Thursday, August 19, 2010
On August 16, 2010, the United States District Court for the Southern District of New York entered final judgments against James E. Gansman and Donna B. Murdoch in SEC v. Gansman et al., 08-CV-4918, an insider trading case the Commission filed on May 29, 2008. The Commission charged Gansman, who was an attorney and partner in the Transaction Advisory Services group at Ernst & Young, with having tipped Murdoch, who was a stockbroker and close friend of Gansman, concerning the identities of at least seven different acquisition targets of Ernst & Young valuation services clients. The complaint further alleged that two of the seven acquisitions were tender offers; that Murdoch used Gansman’s tips to trade in the securities of all seven of the acquisition targets; and that Murdoch also tipped her father, Gerald Brodsky, concerning one of the acquisitions and recommended trading in two of the acquisition targets to two other persons; and, finally, that all three persons then traded on Murdoch’s communications.
To settle the Commission’s charges, Gansman and Murdoch each consented, without admitting or denying the allegations in the Commission’s complaint, to a separate final judgment that permanently enjoins each, respectively, from violating Exchange Act Sections 10(b) and 14(e) and Rules 10b-5 and 14e-3 thereunder. The final judgment to which Gansman consented further orders him to pay disgorgement of $233,385 together with $16,470 in prejudgment interest thereon, and $145 in post-judgment interest, but allows him one year from the entry of the final judgment to satisfy this payment obligation—with $200,000 due within ten days, and the remainder due within one year, of the entry of the final judgment. The final judgment to which Murdoch consented further orders that she is liable for disgorgement of $339,110 together with $64,943.52 in prejudgment interest thereon, but, based on her demonstrated inability to pay, waives payment of disgorgement and prejudgment interest and does not impose a civil penalty. Because a default judgment was previously entered against the sole other defendant in the Commission’s case, Gerald Brodsky, the settlements announced today conclude this litigation. Additionally, Gansman and Murdoch each consented, in related administrative proceedings, to the entry of a Commission order that, in the case of Gansman, suspends him from appearing or practicing before the Commission as an attorney, and in the case of Murdoch, bars her from association with any broker or dealer.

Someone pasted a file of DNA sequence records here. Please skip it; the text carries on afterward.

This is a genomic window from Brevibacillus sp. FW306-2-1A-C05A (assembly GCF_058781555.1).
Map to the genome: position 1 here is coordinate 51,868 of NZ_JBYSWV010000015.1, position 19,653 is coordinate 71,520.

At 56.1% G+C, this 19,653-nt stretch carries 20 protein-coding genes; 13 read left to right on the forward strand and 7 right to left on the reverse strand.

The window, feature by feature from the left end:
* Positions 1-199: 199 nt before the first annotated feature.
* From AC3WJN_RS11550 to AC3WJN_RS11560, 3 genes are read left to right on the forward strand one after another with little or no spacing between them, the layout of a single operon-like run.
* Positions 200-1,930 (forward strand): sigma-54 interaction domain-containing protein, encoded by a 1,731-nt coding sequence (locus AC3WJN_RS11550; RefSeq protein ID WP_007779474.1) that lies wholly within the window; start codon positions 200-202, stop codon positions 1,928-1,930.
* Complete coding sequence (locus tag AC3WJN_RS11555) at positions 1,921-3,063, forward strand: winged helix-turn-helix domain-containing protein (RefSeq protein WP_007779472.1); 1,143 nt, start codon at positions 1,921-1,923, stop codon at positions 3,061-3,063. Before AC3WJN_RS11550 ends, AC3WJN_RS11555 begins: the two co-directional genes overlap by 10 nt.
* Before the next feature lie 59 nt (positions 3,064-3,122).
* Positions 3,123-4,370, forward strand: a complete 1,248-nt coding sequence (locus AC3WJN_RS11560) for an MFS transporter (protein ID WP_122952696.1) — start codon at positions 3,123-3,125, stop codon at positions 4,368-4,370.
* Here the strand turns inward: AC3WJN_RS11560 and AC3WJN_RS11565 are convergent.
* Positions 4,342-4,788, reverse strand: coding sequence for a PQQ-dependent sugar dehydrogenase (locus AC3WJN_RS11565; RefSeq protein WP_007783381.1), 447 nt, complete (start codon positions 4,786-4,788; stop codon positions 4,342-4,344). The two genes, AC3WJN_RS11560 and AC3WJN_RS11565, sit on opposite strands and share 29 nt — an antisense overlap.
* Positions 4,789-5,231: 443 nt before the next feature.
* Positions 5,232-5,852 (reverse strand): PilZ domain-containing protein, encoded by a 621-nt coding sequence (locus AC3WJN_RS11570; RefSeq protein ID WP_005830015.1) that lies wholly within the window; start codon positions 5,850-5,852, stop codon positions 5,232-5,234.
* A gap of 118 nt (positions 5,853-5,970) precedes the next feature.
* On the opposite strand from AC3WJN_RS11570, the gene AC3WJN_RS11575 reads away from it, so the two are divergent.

Gansman and Murdoch were also each prosecuted criminally by the United States Attorney’s Office for the Southern District of New York. In that parallel criminal prosecution, Gansman was convicted by a jury on May 15, 2009, following a two-week trial, on six felony counts of having tipped Murdoch; he was sentenced in February 25, 2010 to a year-and-a-day in prison, six months probation, and a $600 special assessment, and is currently incarcerated. For her part, Murdoch pled guilty to seventeen counts of a superseding information on December 23, 2008—including fifteen counts of securities fraud, one count of false statements, and one count of obstructing the Commission’s investigation—and is awaiting sentencing.